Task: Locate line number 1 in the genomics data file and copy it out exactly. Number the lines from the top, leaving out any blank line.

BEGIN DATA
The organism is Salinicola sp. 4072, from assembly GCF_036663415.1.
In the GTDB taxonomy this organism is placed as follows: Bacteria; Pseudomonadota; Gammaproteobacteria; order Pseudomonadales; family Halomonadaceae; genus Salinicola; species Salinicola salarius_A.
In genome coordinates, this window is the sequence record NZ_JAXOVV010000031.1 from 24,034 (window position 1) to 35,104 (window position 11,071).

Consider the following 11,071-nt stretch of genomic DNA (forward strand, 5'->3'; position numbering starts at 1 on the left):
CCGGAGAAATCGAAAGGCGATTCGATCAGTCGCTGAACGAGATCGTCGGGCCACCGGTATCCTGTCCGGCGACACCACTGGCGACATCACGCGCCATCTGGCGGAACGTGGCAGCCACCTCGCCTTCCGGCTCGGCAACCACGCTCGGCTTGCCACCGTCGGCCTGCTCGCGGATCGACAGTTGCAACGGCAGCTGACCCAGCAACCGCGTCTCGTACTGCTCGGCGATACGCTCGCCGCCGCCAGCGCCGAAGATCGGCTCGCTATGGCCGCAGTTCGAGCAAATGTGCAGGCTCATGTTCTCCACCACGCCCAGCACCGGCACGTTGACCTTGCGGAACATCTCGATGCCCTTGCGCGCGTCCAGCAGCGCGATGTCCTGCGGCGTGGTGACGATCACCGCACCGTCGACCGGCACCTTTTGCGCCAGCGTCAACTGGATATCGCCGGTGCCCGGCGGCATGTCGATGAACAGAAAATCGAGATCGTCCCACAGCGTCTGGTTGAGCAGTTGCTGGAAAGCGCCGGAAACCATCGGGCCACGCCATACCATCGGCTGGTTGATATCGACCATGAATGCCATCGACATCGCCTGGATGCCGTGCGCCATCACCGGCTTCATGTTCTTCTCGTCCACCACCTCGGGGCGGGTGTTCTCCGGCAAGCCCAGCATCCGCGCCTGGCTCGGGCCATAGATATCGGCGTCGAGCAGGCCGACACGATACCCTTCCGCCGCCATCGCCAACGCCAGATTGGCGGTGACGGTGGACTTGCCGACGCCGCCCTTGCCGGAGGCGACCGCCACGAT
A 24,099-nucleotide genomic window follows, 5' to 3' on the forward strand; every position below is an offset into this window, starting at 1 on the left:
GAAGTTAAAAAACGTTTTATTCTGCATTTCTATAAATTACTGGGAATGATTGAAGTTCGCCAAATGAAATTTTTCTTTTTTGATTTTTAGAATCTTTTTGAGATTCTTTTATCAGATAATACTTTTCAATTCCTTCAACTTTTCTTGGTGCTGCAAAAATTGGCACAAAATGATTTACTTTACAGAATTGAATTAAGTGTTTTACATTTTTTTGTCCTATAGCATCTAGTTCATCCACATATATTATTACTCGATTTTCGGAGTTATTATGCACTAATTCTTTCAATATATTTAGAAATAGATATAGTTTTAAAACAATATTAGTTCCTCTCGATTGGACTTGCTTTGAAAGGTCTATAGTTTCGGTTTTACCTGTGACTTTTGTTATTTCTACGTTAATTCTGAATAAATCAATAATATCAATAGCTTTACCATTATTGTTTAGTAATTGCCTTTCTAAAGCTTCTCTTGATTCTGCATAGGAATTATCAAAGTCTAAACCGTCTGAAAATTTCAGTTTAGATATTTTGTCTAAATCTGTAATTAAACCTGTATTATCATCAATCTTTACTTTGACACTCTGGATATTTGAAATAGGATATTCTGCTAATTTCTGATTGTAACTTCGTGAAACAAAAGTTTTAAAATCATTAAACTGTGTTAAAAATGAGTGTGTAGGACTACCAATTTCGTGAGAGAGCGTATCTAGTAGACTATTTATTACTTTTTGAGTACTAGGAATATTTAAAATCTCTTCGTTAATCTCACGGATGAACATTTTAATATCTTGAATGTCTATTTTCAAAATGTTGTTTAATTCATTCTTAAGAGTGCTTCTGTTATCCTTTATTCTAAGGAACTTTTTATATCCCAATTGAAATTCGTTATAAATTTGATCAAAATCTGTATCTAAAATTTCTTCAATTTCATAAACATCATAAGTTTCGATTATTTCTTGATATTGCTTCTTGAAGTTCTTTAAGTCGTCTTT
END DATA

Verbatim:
The organism is Salinicola sp. 4072, from assembly GCF_036663415.1.